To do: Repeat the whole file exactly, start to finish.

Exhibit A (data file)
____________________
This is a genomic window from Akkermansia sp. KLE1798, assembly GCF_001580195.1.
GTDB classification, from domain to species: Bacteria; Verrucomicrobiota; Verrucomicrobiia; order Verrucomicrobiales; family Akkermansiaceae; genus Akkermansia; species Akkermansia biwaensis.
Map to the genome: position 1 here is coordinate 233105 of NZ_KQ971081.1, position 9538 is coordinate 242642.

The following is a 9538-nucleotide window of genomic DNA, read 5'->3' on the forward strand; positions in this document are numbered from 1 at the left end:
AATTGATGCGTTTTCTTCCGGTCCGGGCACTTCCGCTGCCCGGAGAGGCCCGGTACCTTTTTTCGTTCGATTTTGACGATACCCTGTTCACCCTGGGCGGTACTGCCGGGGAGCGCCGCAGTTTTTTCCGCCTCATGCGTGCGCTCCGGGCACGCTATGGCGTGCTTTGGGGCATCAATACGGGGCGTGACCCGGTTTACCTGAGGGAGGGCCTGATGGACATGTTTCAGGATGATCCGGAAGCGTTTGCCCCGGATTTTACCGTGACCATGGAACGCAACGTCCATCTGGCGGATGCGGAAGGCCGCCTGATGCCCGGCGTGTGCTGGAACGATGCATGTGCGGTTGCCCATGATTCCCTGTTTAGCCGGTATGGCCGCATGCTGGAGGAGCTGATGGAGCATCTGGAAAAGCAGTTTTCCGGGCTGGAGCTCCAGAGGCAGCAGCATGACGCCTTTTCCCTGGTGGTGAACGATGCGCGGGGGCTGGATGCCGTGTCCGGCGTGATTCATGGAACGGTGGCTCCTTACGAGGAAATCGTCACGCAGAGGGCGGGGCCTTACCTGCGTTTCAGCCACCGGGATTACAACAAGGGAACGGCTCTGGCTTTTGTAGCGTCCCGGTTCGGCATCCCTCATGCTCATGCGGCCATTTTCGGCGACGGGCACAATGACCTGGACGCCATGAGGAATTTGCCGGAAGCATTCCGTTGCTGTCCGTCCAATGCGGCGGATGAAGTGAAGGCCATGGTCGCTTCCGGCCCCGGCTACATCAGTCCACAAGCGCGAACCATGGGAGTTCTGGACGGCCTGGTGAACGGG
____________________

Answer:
This is a genomic window from Akkermansia sp. KLE1798, assembly GCF_001580195.1.
GTDB classification, from domain to species: Bacteria; Verrucomicrobiota; Verrucomicrobiia; order Verrucomicrobiales; family Akkermansiaceae; genus Akkermansia; species Akkermansia biwaensis.
Map to the genome: position 1 here is coordinate 233105 of NZ_KQ971081.1, position 9538 is coordinate 242642.

The following is a 9538-nucleotide window of genomic DNA, read 5'->3' on the forward strand; positions in this document are numbered from 1 at the left end:
AATTGATGCGTTTTCTTCCGGTCCGGGCACTTCCGCTGCCCGGAGAGGCCCGGTACCTTTTTTCGTTCGATTTTGACGATACCCTGTTCACCCTGGGCGGTACTGCCGGGGAGCGCCGCAGTTTTTTCCGCCTCATGCGTGCGCTCCGGGCACGCTATGGCGTGCTTTGGGGCATCAATACGGGGCGTGACCCGGTTTACCTGAGGGAGGGCCTGATGGACATGTTTCAGGATGATCCGGAAGCGTTTGCCCCGGATTTTACCGTGACCATGGAACGCAACGTCCATCTGGCGGATGCGGAAGGCCGCCTGATGCCCGGCGTGTGCTGGAACGATGCATGTGCGGTTGCCCATGATTCCCTGTTTAGCCGGTATGGCCGCATGCTGGAGGAGCTGATGGAGCATCTGGAAAAGCAGTTTTCCGGGCTGGAGCTCCAGAGGCAGCAGCATGACGCCTTTTCCCTGGTGGTGAACGATGCGCGGGGGCTGGATGCCGTGTCCGGCGTGATTCATGGAACGGTGGCTCCTTACGAGGAAATCGTCACGCAGAGGGCGGGGCCTTACCTGCGTTTCAGCCACCGGGATTACAACAAGGGAACGGCTCTGGCTTTTGTAGCGTCCCGGTTCGGCATCCCTCATGCTCATGCGGCCATTTTCGGCGACGGGCACAATGACCTGGACGCCATGAGGAATTTGCCGGAAGCATTCCGTTGCTGTCCGTCCAATGCGGCGGATGAAGTGAAGGCCATGGTCGCTTCCGGCCCCGGCTACATCAGTCCACAAGCGCGAACCATGGGAGTTCTGGACGGCCTGGTGAACGGG